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Tennessee bill on teaching evolution, climate change to become law

Supporters say the legislation is intended to help students think critically, but critics say evolution is established science that shouldn't be taught as a controversy.

Tennessee’s Republican governor says he will let a bill become law effective April 20 that protects teachers who allow students in their classrooms to criticize evolution and other scientific theories, such as global climate change.

Gov. Bill Haslam had said previously he would probably sign the bill. On April 10, he disclosed he would let the law take effect without his signature, saying he believes the legislation doesn’t change science standards currently taught in Tennessee’s public schools.

Tennessee was the state where the nation’s first big legal battle over evolution was fought nearly 90 years ago.

Supporters say the legislation is intended to help students think critically.

Critics derided the legislation as the “monkey bill” for attacking evolution. The state held the famous Scopes “monkey trial” in 1925 in Dayton, Tenn., and opponents of the legislation say evolution is still under attack in 2012.

School teacher John Scopes was convicted of violating a state statute by teaching evolution in biology class and fined $100. The Tennessee Supreme Court overturned it on a technicality a year later. In 1967, Tennessee’s anti-evolution law was revoked.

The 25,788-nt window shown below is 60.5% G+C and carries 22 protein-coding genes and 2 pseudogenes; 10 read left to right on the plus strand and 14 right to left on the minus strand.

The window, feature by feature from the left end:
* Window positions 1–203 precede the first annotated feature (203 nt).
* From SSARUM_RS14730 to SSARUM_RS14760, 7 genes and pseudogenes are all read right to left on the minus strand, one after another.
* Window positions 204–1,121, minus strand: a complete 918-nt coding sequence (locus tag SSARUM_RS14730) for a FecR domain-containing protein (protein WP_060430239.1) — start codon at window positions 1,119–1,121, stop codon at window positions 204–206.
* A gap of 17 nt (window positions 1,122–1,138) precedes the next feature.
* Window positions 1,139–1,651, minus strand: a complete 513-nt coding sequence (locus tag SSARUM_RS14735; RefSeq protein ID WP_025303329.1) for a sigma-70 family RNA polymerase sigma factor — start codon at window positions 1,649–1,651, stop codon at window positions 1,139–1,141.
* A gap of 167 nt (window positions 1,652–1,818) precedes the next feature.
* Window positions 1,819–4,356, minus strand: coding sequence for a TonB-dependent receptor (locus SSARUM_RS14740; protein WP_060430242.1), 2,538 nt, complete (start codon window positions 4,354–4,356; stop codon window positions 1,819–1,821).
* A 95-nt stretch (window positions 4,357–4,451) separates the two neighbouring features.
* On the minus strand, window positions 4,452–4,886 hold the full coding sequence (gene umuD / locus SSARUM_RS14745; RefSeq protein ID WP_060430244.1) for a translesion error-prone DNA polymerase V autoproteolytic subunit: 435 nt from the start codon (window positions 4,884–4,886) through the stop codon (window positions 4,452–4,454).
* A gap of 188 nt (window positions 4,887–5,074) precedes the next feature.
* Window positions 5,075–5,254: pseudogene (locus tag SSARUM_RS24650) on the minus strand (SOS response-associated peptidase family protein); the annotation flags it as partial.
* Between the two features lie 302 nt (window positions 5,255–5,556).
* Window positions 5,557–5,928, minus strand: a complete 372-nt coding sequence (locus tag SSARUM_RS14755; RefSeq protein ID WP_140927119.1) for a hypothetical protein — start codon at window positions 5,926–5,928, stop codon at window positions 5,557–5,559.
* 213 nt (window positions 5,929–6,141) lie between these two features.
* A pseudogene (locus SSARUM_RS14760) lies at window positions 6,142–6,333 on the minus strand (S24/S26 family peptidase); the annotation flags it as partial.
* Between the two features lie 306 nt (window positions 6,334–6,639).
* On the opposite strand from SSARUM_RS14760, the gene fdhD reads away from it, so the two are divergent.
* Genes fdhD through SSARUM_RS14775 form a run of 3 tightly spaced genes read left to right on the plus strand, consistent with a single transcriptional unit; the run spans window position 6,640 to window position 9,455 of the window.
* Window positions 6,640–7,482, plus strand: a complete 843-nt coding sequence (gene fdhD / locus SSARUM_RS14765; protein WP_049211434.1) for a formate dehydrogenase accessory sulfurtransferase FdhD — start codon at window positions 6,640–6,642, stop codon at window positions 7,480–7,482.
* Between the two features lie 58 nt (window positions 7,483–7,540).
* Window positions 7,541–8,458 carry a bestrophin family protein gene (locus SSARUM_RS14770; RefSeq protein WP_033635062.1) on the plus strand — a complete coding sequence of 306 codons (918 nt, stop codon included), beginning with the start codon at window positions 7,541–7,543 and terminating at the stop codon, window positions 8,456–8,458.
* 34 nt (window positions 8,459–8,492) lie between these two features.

Haslam on April 10 explained why he was letting the bill become law without his signature. He said he doesn’t believe the legislation changes science standards currently taught in Tennessee, nor does it accomplish anything that isn’t already acceptable in schools.

“The bill received strong bipartisan support, passing the House and Senate … but good legislation should bring clarity and not confusion,” Haslam noted in a statement. “My concern is that this bill has not met this objective.”

See also:

Tennessee governor ‘probably’ will sign evolution bill

Climate change skepticism seeps into science classrooms

Last week, the governor was handed a petition with more than 3,000 signatures urging him to veto the legislation. Some contend the measure could open the door for religious teaching in the classroom.

Meanwhile, backers said it would encourage critical thinking by protecting teachers from discipline if they help students critique “scientific weaknesses.”

Scientists in Tennessee and the American Association for the Advancement of Science say evolution is established science that shouldn’t be taught as a controversy.

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